Ford’s Australian production line is a train wreck in slow motion, with government complicit in the fiasco.
Yesterday the global car maker announced 440 people, primarily from its manufacturing operations in Melbourne and Geelong, will lose their jobs. Ford says the closures are a direct response to changing customer preferences, which have driven a continued industry-wide decline in the sale of large vehicles.
Ford Australia president Bob Graziano said: “Customer preferences are continuing to move rapidly towards more fuel-efficient vehicles.”
As Climate Spectator reported in March, a neighbour of mine, a former design engineer at Ford, related a sad story to me that illustrates this point. The Ford Australia president at the time addressed the staff a few years ago to announce that the company was in financial stress. High oil prices had led buyers to turn away from the Australian-made cars in favour of more fuel-efficient imported alternatives.
At this point a frustrated engineer pointed out to the CEO that “blind Freddy” could have seen this coming many years previously. He lamented to the CEO that over that period they had engine design and development equipment sitting idle. This could have been used to develop a highly fuel-efficient diesel or smaller capacity turbo-petrol engine — and ensured the ongoing viability of the Australian car.
As the chart below illustrates, out of the top 15 motor vehicle suppliers to the Australian market in 2010, Ford had the worst CO2 emissions and fuel economy, due largely to its heavy dependence on the thirsty Falcon and Territory.
Corporate average CO2 emissions for light vehicles (2010) in Australia (source: Department of Infrastructure and Transport)
The thing is that even back in 2002 and 2003, when I was working on fuel economy issues in the government’s Greenhouse Office, it was plainly evident that Ford’s domestic manufacturing was incredibly vulnerable to rises in oil prices. And in 2005 and 2006, with a spike in oil prices, this vulnerability was thoroughly exposed.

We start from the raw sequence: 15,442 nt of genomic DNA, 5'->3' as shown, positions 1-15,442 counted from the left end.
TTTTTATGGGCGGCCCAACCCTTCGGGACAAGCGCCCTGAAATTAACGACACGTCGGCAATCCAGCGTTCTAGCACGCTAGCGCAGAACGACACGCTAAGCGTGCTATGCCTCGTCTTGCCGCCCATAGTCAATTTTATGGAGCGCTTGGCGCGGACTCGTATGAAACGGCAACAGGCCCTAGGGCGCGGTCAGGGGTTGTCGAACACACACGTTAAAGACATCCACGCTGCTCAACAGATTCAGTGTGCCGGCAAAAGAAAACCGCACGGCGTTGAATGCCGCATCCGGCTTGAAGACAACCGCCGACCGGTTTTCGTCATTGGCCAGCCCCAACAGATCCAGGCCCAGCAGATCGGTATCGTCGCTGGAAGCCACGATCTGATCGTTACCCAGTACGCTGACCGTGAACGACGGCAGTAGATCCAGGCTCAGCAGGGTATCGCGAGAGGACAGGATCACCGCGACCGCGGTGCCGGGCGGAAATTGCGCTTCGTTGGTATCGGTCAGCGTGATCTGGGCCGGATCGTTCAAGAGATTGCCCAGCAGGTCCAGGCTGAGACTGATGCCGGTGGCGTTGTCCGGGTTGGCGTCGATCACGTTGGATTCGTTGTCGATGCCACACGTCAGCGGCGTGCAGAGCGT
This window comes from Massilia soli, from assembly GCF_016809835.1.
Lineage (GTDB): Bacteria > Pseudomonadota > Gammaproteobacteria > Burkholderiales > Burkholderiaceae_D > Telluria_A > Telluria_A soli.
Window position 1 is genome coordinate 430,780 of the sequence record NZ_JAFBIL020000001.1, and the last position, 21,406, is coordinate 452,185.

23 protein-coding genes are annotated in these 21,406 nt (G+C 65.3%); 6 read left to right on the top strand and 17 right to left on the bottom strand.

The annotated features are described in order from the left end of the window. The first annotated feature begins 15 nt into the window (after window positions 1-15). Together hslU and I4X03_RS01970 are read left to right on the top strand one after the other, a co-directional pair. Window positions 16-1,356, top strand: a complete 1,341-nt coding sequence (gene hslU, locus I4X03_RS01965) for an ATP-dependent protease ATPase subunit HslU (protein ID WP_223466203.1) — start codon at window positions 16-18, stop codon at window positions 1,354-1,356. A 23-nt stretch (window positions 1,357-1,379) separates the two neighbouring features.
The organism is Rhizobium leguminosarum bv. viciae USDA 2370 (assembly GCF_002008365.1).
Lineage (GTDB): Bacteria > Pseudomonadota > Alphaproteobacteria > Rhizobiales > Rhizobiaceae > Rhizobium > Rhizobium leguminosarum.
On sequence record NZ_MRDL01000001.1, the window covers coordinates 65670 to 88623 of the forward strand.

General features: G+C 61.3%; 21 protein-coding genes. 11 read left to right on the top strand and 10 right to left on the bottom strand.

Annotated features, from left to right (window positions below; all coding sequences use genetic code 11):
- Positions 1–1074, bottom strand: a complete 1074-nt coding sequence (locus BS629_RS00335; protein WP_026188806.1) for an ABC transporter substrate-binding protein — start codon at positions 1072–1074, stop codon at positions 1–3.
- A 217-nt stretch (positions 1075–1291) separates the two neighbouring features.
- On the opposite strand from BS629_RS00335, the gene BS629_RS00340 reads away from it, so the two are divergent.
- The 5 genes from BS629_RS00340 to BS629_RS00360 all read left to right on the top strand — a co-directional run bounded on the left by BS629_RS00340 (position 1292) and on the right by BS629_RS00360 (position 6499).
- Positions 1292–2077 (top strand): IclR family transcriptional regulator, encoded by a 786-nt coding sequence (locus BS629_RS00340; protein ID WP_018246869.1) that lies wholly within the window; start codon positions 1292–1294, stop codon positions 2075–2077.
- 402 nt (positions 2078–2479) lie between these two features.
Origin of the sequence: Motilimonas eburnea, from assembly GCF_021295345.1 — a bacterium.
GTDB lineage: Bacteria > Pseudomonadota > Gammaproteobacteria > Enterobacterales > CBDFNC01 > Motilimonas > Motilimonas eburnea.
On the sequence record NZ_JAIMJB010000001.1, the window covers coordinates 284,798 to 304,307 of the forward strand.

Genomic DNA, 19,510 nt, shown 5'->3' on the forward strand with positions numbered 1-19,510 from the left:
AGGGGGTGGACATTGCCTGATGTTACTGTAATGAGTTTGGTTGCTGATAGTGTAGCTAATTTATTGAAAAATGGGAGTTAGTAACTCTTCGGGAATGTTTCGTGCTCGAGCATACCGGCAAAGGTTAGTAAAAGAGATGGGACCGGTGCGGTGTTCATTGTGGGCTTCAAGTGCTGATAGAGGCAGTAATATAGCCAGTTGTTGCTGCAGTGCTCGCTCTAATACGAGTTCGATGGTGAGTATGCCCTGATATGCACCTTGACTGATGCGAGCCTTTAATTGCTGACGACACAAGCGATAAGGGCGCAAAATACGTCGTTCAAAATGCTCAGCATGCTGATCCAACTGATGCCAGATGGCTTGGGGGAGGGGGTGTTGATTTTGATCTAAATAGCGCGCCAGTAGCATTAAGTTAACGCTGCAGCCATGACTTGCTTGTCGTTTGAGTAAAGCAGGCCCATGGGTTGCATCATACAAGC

Yet the company took until 2011 to integrate a diesel engine into its Territory (which now comfortably outsells the thirsty petrol six), and only just introduced a more economical four-cylinder alternative for the Falcon in April this year.
A large part of this sluggishness comes down to the fact that Detroit ultimately calls the shots and hasn’t been all that interested in allowing its Australian subsidiary to address its fuel economy vulnerability. Unless, of course, Australian governments cough up the money to pay for it.
But it’s also been a product of governments’ unwillingness to take the tough decisions that would have forced Ford to lift its game.
Current and past Commonwealth governments have dragged their feet on motor vehicle fuel economy standards, and we lag the rest of the developed world and even some developing countries. In addition, fleet buyers, particularly government fleets, have been happy to spend other people’s money pursuing their Peter Brock and Dick Johnson delusions, instead of buying cheaper and more economical vehicles.
One in three Australian-made cars are sold to government fleets, and these public servants like to furnish themselves with cars capable of acceleration times that not that all that long ago would have rivalled a Porsche (the Ford Falcon accelerates from zero to 100km/h in 6.9 seconds).
I had to deal with this mentality first-hand when, for my past sins, I was assigned the job of improving the Commonwealth government fleet’s fuel economy. In a process reminiscent of Yes, Minister, senior public servants progressively watered down a pronouncement by John Howard to improve the fuel economy of the Commonwealth fleet so that it didn’t affect their own company cars, and also provided an extensive range of other carve-outs. At best it would add slightly more Mitsubishi Magnas and Toyota Camrys and slightly fewer Falcons and Commodores.
It was a joke by any measure, yet the resistance to even this was extraordinary. I was told by fleet administrators that the target was not able to be implemented as there would be incredible resentment at having to drive — shock, horror — four-cylinder vehicles. One person said to me that until Peter Brock started driving a Camry she would be unable to follow-through on our requirement.
The cars affected weren’t part of any remuneration package. They were pool vehicles to be used solely for work purposes during working hours.
We should feel sorry for the 440 workers who are about to lose their jobs. But no one should feel sorry for Ford Australia who chose to specialise in gambling against the oil price and against efforts to lower Australia’s carbon emissions.
*This story was first published in Climate Spectator